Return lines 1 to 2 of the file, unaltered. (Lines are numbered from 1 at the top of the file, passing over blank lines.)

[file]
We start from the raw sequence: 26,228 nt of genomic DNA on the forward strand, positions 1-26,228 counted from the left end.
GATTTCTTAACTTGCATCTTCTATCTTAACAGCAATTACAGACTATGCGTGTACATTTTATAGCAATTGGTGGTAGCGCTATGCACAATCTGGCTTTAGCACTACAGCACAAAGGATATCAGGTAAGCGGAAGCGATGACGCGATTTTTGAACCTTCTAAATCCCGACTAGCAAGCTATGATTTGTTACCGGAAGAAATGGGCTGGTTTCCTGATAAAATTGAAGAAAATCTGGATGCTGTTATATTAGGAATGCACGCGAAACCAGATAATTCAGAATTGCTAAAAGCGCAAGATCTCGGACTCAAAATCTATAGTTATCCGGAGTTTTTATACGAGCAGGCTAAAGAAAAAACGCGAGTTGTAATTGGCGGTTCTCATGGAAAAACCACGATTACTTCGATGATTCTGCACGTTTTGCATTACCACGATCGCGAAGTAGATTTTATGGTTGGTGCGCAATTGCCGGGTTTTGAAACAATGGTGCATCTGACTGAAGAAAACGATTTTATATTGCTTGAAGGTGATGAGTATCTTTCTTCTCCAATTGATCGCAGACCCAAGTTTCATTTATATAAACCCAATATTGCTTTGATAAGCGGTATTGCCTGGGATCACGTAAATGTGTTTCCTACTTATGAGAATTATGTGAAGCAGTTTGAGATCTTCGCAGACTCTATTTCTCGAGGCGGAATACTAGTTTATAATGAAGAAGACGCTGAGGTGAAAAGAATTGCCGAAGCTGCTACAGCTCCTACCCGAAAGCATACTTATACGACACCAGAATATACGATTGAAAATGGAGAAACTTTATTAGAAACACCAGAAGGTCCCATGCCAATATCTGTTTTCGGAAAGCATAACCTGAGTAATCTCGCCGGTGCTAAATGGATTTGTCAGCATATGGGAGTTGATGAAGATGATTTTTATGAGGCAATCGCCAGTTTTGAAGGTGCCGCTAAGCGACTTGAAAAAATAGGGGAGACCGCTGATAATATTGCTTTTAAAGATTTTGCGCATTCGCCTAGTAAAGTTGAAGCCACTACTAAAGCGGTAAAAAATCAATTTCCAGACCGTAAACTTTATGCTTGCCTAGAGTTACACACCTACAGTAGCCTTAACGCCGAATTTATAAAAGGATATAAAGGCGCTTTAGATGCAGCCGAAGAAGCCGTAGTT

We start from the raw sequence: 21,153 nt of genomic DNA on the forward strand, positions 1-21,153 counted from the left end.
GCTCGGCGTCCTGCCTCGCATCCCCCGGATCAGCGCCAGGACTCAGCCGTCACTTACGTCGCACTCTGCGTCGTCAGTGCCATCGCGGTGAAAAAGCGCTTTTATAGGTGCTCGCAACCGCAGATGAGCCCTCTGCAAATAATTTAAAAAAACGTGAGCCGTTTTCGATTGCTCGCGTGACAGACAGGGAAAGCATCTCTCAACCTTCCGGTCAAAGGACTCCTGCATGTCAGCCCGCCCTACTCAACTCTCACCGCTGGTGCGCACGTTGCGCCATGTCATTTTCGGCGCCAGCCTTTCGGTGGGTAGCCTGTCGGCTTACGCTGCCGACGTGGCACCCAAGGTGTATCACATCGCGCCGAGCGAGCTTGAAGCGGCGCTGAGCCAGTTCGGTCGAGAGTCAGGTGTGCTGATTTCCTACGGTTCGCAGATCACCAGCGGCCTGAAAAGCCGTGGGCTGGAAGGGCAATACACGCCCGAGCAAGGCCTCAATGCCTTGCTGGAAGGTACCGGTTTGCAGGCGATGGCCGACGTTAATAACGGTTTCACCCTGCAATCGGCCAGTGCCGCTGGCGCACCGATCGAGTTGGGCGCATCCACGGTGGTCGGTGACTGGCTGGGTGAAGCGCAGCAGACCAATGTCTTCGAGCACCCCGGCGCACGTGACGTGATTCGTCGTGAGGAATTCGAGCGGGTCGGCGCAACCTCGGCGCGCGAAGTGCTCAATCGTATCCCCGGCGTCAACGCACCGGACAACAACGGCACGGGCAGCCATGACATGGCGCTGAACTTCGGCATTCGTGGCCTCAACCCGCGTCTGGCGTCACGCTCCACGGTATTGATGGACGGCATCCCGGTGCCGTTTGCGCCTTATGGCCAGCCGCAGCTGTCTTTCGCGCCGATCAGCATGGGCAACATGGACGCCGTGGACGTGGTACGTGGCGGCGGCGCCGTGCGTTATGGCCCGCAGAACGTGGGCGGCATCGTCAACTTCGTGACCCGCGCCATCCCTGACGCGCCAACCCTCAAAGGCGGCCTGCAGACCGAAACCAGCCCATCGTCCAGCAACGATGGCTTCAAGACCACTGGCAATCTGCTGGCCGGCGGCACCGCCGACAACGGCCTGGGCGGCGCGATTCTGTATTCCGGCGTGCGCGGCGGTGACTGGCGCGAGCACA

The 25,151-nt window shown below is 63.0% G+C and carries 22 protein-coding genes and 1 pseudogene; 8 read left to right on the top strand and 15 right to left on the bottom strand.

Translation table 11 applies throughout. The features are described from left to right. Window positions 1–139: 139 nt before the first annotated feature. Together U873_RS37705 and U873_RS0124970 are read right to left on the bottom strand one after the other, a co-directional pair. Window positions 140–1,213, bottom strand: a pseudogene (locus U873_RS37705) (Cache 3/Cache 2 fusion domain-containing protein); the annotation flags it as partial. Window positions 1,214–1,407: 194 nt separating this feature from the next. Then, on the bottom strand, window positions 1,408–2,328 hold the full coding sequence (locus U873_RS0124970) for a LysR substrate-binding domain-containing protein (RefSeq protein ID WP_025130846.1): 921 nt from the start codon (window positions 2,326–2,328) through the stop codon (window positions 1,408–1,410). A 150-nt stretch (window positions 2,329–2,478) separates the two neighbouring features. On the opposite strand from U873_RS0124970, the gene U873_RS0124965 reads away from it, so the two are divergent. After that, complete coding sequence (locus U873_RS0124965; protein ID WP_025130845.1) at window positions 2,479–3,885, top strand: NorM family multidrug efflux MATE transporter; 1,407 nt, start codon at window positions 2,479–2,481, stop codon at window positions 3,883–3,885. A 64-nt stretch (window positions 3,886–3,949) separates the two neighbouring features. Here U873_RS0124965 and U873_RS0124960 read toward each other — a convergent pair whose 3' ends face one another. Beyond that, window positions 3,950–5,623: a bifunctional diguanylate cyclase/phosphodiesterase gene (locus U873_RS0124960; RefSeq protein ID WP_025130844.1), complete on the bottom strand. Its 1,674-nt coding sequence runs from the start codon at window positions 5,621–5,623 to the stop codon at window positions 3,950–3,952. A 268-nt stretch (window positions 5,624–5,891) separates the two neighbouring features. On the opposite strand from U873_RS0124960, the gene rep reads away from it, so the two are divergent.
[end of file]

We start from the raw sequence: 26,228 nt of genomic DNA on the forward strand, positions 1-26,228 counted from the left end.
GATTTCTTAACTTGCATCTTCTATCTTAACAGCAATTACAGACTATGCGTGTACATTTTATAGCAATTGGTGGTAGCGCTATGCACAATCTGGCTTTAGCACTACAGCACAAAGGATATCAGGTAAGCGGAAGCGATGACGCGATTTTTGAACCTTCTAAATCCCGACTAGCAAGCTATGATTTGTTACCGGAAGAAATGGGCTGGTTTCCTGATAAAATTGAAGAAAATCTGGATGCTGTTATATTAGGAATGCACGCGAAACCAGATAATTCAGAATTGCTAAAAGCGCAAGATCTCGGACTCAAAATCTATAGTTATCCGGAGTTTTTATACGAGCAGGCTAAAGAAAAAACGCGAGTTGTAATTGGCGGTTCTCATGGAAAAACCACGATTACTTCGATGATTCTGCACGTTTTGCATTACCACGATCGCGAAGTAGATTTTATGGTTGGTGCGCAATTGCCGGGTTTTGAAACAATGGTGCATCTGACTGAAGAAAACGATTTTATATTGCTTGAAGGTGATGAGTATCTTTCTTCTCCAATTGATCGCAGACCCAAGTTTCATTTATATAAACCCAATATTGCTTTGATAAGCGGTATTGCCTGGGATCACGTAAATGTGTTTCCTACTTATGAGAATTATGTGAAGCAGTTTGAGATCTTCGCAGACTCTATTTCTCGAGGCGGAATACTAGTTTATAATGAAGAAGACGCTGAGGTGAAAAGAATTGCCGAAGCTGCTACAGCTCCTACCCGAAAGCATACTTATACGACACCAGAATATACGATTGAAAATGGAGAAACTTTATTAGAAACACCAGAAGGTCCCATGCCAATATCTGTTTTCGGAAAGCATAACCTGAGTAATCTCGCCGGTGCTAAATGGATTTGTCAGCATATGGGAGTTGATGAAGATGATTTTTATGAGGCAATCGCCAGTTTTGAAGGTGCCGCTAAGCGACTTGAAAAAATAGGGGAGACCGCTGATAATATTGCTTTTAAAGATTTTGCGCATTCGCCTAGTAAAGTTGAAGCCACTACTAAAGCGGTAAAAAATCAATTTCCAGACCGTAAACTTTATGCTTGCCTAGAGTTACACACCTACAGTAGCCTTAACGCCGAATTTATAAAAGGATATAAAGGCGCTTTAGATGCAGCCGAAGAAGCCGTAGTT